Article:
Six months into our trip and we’ve already done a lap around the US, circling the country (and more) from Channel Islands to Key West, and from Acadia to Portland. Completing a circle usually calls for some kind of reflection, something that highlights lessons learned or nirvana(s) experienced. This is not that post. (Although you might want to check out this post for more details on where we’ve been.)
We have some serious thoughts that we’ll no doubt put on the interwebs in the coming months, but I thought it might be fun to highlight some significant insignificant observations that we’ve had on our trip. Some are observations that anyone might have had driving 25,000 miles around the country over six months, and some might be more conditioned by the fact that we haven’t lived in the US for about 10 years.
One: Why did anyone let us drive an RV without taking some sort of course first?
Wendell Berry’s poems, fiction, and non-fiction have been a near-constant companion on the road. As some of you who have read earlier posts know, we started this trip with the goal of restoring body and spirit in some of the country’s most beautiful places. There are few authors who better speak to that desire than Mr. Berry.
As an example, here’s a short poem that I used to read in the urban jungles of Beijing. It may have single-handedly brought us back to the American wild.
The Peace of Wild Things
When despair for the world grows in me
And I wake in the night at the least sound
In fear of what my life and my children’s lives may be,
Jen and I are night-people. I’d like to say that we were night-people, because we sort of assumed that once we were rested and recovered, we’d be rising with the sun every morning. That hasn’t happened–we’ve kept our nocturnal circadian rhythm here on the road. You may have noticed that nearly all of our pictures are sunsets. It’s not a coincidence.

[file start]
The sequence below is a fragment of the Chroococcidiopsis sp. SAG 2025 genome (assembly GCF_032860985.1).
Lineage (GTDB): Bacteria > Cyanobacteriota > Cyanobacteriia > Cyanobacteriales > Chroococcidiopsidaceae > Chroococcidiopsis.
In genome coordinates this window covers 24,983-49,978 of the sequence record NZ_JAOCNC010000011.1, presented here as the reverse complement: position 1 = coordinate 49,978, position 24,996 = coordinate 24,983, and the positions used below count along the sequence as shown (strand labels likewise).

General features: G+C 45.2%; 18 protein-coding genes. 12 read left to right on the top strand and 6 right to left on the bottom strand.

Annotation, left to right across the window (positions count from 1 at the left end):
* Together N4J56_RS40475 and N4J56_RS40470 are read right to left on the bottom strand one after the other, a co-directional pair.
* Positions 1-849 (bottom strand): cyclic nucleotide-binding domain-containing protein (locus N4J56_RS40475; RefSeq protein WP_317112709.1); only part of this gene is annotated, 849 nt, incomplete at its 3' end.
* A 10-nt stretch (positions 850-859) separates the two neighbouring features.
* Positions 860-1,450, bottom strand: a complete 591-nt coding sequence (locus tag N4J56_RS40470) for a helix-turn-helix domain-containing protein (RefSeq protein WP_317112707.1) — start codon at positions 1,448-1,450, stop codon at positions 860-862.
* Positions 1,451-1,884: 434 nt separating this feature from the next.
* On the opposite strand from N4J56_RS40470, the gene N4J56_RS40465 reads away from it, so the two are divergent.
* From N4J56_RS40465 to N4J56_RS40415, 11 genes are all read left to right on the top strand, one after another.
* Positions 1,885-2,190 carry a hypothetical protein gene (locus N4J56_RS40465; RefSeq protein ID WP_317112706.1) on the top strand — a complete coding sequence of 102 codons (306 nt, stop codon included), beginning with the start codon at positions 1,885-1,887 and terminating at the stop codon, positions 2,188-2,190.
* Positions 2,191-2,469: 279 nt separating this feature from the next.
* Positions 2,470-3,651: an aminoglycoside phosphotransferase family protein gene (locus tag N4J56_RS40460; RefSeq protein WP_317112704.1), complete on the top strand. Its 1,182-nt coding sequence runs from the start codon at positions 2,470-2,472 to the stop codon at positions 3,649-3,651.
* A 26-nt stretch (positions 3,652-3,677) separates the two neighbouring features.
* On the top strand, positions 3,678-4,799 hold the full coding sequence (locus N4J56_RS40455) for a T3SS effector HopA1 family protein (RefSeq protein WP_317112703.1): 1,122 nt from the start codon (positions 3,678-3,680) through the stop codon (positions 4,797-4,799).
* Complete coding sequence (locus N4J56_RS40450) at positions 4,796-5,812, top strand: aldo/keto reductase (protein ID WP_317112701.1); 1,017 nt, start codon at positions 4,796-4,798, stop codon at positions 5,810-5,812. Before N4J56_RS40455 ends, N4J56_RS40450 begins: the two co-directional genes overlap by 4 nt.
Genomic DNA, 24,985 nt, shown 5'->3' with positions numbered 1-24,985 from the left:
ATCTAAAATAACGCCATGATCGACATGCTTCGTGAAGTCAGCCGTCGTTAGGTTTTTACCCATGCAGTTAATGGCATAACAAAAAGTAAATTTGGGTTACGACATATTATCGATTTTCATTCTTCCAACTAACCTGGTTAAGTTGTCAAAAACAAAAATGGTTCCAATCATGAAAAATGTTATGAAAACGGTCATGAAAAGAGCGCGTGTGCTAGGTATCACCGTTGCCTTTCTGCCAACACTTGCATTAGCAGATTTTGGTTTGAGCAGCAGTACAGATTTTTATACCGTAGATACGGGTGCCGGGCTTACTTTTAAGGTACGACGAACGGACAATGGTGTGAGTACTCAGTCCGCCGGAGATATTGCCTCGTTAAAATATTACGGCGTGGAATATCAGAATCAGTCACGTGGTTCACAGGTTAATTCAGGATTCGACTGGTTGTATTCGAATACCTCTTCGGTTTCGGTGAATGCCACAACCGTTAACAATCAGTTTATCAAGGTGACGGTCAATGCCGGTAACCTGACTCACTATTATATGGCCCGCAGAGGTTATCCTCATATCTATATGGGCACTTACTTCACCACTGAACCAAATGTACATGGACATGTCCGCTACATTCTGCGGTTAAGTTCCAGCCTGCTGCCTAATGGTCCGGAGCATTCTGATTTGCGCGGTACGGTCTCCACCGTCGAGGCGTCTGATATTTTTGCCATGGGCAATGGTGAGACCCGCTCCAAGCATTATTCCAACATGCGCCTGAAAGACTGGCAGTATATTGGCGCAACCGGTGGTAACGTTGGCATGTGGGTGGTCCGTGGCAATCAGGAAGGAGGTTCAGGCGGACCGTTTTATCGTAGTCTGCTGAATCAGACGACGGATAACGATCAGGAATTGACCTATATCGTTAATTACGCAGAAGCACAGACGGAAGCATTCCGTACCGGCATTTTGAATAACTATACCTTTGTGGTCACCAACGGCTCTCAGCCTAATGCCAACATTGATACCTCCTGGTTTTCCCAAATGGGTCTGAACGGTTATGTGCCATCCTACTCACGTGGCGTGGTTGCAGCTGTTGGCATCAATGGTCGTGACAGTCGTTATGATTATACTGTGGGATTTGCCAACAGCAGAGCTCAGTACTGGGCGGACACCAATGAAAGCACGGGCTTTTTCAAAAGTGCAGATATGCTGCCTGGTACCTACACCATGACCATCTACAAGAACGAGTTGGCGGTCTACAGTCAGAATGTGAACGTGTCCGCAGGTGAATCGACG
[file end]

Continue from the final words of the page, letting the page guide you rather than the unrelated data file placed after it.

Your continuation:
While there’s nothing necessarily wrong with waking up late, we’ve noticed that our fellow campers tend to be the opposite. I’ve stepped outside our trailer many times to find most of our neighbors gone by 8 am.
The fact that this has happened not just once, but on a regular basis, has sown some seeds of self-doubt. Like any normal person, I’m attempting to deal with that guilt by writing a poem. The first verse (or the last?) is below. Any constructive criticism of the poem–or our sleep habits–is appreciated.
Our trailer, before it was christened the Gray Whale (as opposed to the white…), came off the Airstream assembly line as a 25-foot, front-bed, Flying Cloud. To be honest, although this was the right model for us, I was never too keen on this particular name. The other Airstreams are a bit less florid and whimsical: the “Classic,” the “International,” even the “Sport” and “Basecamp” have simple, robust, descriptive names that tell you either what you’re getting or what it’s used for. The Flying Cloud? Robust it is not. As for “flying”, I doubt the line of cars waiting (patiently) behind us in construction zones across America would find that very apt, either. In fact, if she is ever flying, something’s probably gone dreadfully wrong…
In this year of living without in the National Parks, one goal was to learn how to boondock (aka dry camp) and live off the grid in the Whale. Our trials and tribulations with bad RV batteries and dodgy dish-washing techniques I’ll share later, but the reward of conservation and minimizing your resource usage is oh-so-amazing. Because this, my friends, is what dry camping can be like.
There’s nothing quite as amazing as waking up to this view, and feeling a little naughty (and a little guilty) that, for the time being at least, this vast awesomeness is your backyard.
When S and I were envisioning a place of peace to help us detox after years in China’s crowds and pollution, and a land of beauty to reinvigorate our souls, I believe this kind of magical stillness was exactly what I was dreaming of.
When J and I began making plans to spend a year in the national parks, it was in part because we needed a respite from the work we had been doing in Asia. Our partners were justice-minded lawyers, non-profits, and academics who have been under incredible, intensifying pressure, as countries around the world have begun to reject the international human rights framework or, at least, any role for foreign governments, non-profits, and other do-gooders in it.
We needed to get out of the haze in Beijing, literally, and reassess the way we had been doing our work, and perhaps living our lives.